Collect and Readings for Day of Pentecost – Acts 2.1-21, Genesis 11.1-, Psalm 104.26-end, Romans 8.14-17, John 14.8-17, 25-27.
The Prayer for today God, who as at this time taught the hearts of your faithful people by sending to them the light of your Holy Spirit: grant us by the same Spirit to have a right judgement in all things and evermore to rejoice in his holy comfort; through the merits of Christ Jesus our Saviour, who is alive and reigns with you, in the unity of the Holy Spirit, one God, now and for ever. Amen.
In the ancient story of Babel a deep human puzzle is explored. Why is it that, whenever we let our skills and gifts divert us into pride and ambition, we end up bickering and losing our capacity for mutual co-operation? It is a story which provides a useful foil to the events of Pentecost.
For here we have God's answer, and the Babel story turned on its head. God's Holy Spirit, residing in our whole being, opens up the possibility of living as God intended – in harmony with our Creator. That new relationship is bound to spill out into our relationships with one another, and work against the destructiveness we know so well and despair of overcoming.
As the force of the Spirit, coming in great power, surges like wind and fire into the place where the apostles are expectantly waiting, they are completely drenched in the waves of God's energising love. @Drenched' is perhaps an odd word to use in the context of tongues of flame, but in terms of the Hoy Spirit it makes sense, because air (breath or wind), water and fire – those raw experiences of natural power – are all linked with the physical expressions of the presence and power of God among his people.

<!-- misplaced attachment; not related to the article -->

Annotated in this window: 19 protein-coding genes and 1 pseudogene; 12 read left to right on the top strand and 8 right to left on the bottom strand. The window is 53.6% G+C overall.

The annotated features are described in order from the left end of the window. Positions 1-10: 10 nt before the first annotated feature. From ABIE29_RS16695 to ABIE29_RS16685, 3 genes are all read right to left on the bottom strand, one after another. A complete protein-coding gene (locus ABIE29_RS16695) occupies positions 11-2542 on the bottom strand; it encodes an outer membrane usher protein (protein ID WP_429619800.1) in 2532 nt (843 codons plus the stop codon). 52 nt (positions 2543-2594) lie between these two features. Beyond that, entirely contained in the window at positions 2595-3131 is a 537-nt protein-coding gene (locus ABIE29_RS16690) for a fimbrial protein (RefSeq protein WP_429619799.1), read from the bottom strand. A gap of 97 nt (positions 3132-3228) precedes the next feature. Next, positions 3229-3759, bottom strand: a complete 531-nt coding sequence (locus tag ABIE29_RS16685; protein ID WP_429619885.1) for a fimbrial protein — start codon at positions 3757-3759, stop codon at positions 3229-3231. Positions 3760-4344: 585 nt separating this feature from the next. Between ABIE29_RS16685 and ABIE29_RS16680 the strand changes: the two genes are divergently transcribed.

It is God's nature to warn us ahead of time if something is coming up that he wants us seriously to attend to. The disciples have taken Jesus' prophecy to heart, and have been waiting watchfully and prayerfully for the last nine days since the Ascension. So often we miss God's voice because we are not expecting to hear it. We miss the outpouring of his Spirit in our lives because we are not expecting him to act. Yet as soon as we set ourselves faithfully and expectantly to ask for it and wait for it, God honours the honesty of our longing, and makes his presence known.
Some things to reflect on:
Do we really want God's spirit to fill us, or does the thought terrify us so that we are actually asking God to keep a safe distance?
Why do you think Jesus said that even greater things would be possible for his Spirit-filled followers than had been done during his own ministry?
God bless and stay safe and well.
Rev'd Fiona Robinson